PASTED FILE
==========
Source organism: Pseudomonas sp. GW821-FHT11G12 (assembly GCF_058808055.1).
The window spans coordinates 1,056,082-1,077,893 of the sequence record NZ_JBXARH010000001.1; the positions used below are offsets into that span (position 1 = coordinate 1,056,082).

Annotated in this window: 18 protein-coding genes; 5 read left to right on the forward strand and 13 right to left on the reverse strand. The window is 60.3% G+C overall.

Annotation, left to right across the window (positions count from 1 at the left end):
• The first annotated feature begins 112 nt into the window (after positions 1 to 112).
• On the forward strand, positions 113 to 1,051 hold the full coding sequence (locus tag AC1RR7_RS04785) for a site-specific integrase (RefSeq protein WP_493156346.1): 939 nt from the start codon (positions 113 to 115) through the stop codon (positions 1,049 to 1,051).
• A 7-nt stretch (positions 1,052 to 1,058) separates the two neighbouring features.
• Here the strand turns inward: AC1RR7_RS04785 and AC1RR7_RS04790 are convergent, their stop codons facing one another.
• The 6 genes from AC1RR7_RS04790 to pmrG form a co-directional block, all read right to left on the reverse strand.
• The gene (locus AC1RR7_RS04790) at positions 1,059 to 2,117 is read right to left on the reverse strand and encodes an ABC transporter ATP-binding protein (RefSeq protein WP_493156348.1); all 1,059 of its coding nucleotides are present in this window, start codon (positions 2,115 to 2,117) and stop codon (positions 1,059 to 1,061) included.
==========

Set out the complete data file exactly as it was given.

Source organism: Pseudomonas sp. GW821-FHT11G12 (assembly GCF_058808055.1).
The window spans coordinates 1,056,082-1,077,893 of the sequence record NZ_JBXARH010000001.1; the positions used below are offsets into that span (position 1 = coordinate 1,056,082).

Annotated in this window: 18 protein-coding genes; 5 read left to right on the forward strand and 13 right to left on the reverse strand. The window is 60.3% G+C overall.

Annotation, left to right across the window (positions count from 1 at the left end):
• The first annotated feature begins 112 nt into the window (after positions 1 to 112).
• On the forward strand, positions 113 to 1,051 hold the full coding sequence (locus tag AC1RR7_RS04785) for a site-specific integrase (RefSeq protein WP_493156346.1): 939 nt from the start codon (positions 113 to 115) through the stop codon (positions 1,049 to 1,051).
• A 7-nt stretch (positions 1,052 to 1,058) separates the two neighbouring features.
• Here the strand turns inward: AC1RR7_RS04785 and AC1RR7_RS04790 are convergent, their stop codons facing one another.
• The 6 genes from AC1RR7_RS04790 to pmrG form a co-directional block, all read right to left on the reverse strand.
• The gene (locus AC1RR7_RS04790) at positions 1,059 to 2,117 is read right to left on the reverse strand and encodes an ABC transporter ATP-binding protein (RefSeq protein WP_493156348.1); all 1,059 of its coding nucleotides are present in this window, start codon (positions 2,115 to 2,117) and stop codon (positions 1,059 to 1,061) included.